A recent study that appeared in the Environmental Research Letters journal suggests strong public support for continued research into geoengineering technology to reverse the effects of climate change. Since this was just a preliminary internet survey of only 3105 individuals in the United States, Canada, and the United Kingdom, the survey’s conclusions should be taken with a grain of salt. However, the results of the survey can still be used to spark public discussion over geoengineering, which has been gaining increasing attention over the past few years.
Generally when scientists talk about geoengineering in reference to climate change, they are referring to two potential approaches: CO2 removal or Solar Radiation Management (SRM). Each approach hosts a variety of technologies.
For instance, CO2 removal could be accomplished through the installation of “scrubbing towers” on the ground, which suck up air from the bottom and release it at the top, removing CO2 in the process. An example of SRM would be the installation of mirrors outside the atmosphere which would reflect incoming solar radiation away from the Earth.
The survey found that 72% of respondents were supportive of SRM – but a full 75% of respondents also believed that the Earth’s climate system was too complicated to be “fixed” with one technology.
Therefore, the survey revealed a surprisingly highly public perception of geoengineering solutions, although public opinion was mixed on whether geoengineering would actually work.
But as outlandish as geoengineering may seem, many scientists are beginning to believe it may be the only way to avert the disastrous consequences associated with climate change. Already, the Bipartisan Research Center has made an urgent call for more research into geoengineering in case we can’t curb greenhouse gas emissions in time.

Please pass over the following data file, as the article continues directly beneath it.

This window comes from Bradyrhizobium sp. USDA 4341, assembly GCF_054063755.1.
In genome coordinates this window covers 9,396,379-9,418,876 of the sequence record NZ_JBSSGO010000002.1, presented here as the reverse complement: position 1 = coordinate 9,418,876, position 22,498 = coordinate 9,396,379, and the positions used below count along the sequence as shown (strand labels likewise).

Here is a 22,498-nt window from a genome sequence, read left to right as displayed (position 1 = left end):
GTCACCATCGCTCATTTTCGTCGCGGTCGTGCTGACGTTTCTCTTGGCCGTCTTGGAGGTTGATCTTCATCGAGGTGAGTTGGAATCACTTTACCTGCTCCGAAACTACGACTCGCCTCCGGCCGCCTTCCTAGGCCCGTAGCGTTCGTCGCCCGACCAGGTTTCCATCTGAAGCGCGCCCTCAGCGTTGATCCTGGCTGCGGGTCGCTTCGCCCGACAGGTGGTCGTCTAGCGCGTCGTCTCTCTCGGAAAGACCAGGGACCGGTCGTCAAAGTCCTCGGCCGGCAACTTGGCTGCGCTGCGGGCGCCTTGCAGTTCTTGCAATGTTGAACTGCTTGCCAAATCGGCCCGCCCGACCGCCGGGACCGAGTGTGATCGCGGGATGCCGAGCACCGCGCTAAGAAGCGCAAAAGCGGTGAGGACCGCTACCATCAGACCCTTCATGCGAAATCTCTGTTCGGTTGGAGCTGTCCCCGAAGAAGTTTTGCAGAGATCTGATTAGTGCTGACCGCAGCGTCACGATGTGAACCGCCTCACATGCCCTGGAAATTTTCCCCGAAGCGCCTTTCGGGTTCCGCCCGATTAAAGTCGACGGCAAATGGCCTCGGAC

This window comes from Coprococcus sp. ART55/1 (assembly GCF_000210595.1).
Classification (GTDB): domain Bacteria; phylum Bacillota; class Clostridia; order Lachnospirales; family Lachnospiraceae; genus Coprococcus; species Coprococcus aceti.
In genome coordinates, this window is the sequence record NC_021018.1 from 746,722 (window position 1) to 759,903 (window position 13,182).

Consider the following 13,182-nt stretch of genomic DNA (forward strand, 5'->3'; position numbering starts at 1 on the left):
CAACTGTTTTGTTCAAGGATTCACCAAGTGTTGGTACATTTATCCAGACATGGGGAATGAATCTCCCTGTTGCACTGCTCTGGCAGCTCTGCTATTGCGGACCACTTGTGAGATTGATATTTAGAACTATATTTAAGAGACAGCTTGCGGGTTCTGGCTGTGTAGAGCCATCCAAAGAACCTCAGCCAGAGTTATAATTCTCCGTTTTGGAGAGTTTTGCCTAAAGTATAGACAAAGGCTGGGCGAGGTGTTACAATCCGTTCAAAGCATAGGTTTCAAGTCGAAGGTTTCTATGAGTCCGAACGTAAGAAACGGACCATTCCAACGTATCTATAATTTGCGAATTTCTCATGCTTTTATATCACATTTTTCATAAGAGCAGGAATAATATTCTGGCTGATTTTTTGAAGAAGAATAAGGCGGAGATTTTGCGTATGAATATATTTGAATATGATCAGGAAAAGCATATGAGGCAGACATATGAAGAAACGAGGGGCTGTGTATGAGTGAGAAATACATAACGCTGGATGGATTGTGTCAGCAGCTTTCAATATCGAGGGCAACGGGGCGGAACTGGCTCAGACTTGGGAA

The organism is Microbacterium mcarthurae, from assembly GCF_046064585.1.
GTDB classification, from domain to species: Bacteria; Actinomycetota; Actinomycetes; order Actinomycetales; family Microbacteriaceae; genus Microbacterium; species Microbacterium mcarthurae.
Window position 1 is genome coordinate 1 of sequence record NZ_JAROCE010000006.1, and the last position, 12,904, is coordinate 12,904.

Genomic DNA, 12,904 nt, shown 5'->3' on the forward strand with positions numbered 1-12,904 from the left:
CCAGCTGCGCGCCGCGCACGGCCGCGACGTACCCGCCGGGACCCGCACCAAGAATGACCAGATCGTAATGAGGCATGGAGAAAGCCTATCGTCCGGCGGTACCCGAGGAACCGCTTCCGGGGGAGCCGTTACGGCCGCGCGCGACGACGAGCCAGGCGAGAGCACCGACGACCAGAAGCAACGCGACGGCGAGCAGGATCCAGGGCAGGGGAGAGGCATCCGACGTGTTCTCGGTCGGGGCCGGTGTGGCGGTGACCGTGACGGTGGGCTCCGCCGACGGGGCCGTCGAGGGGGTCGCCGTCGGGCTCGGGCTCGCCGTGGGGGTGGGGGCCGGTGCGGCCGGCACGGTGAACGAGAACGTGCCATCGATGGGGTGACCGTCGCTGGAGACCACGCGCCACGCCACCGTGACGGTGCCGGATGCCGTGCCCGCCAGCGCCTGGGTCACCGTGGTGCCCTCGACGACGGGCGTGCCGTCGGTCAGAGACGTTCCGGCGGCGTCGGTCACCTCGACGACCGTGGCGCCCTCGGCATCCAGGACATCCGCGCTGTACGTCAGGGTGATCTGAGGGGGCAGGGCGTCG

What are my thoughts on geoengineering?
Well, in short, I have a hard time fully endorsing geoengineering as a solution to climate change, although I realize it may one day be the only option we have left.
The reason is that the Earth is immensely complicated, and we will only truly know the consequences of our actions once they have been implemented on a large scale. How do we know that implementing a particular geoengineering ‘fix’ won’t disrupt other parts of the Earth’s natural systems, that will in turn also require a “fix”? Things could get very out of hand very quickly, and unfortunately we only have one planet to work with.
For instance, if we were to implement SRM technologies, such as the installation of mirrors outside of the Earth’s atmosphere, what would we do about increasing CO2 emissions? One little known fact about CO2 emissions is that they are also having a huge impact on our oceans. An article published in Science a few years ago revealed that increasing CO2 concentrations are leading to Ocean Acidification, which is slowly killing off crucial marine organisms such as phytoplankton and krill. Although reflecting solar radiation back into space may lower the Earth’s temperatures, it doesn’t help the oceans, and it doesn’t tackle the root of our problem: increasing CO2 emissions.
In my opinion, the only way to truly return our climate system back to normal is to tackle that root cause. Everything else is simply a band-aid fix, which may help for a while, but could turn into a disaster if we don’t simultaneously reduce greenhouse gas emissions.
What are your thoughts on geoengineering? Do you think we will eventually need to implement geoengineering ‘fixes’ to avoid the negative consequences associated with climate change?
Image credit: Nasa. An oceanic phytoplankton bloom in the South Atlantic Ocean, off the coast of Argentina. It is thought that encouraging such blooms with iron fertilization could lock up carbon on the seabed.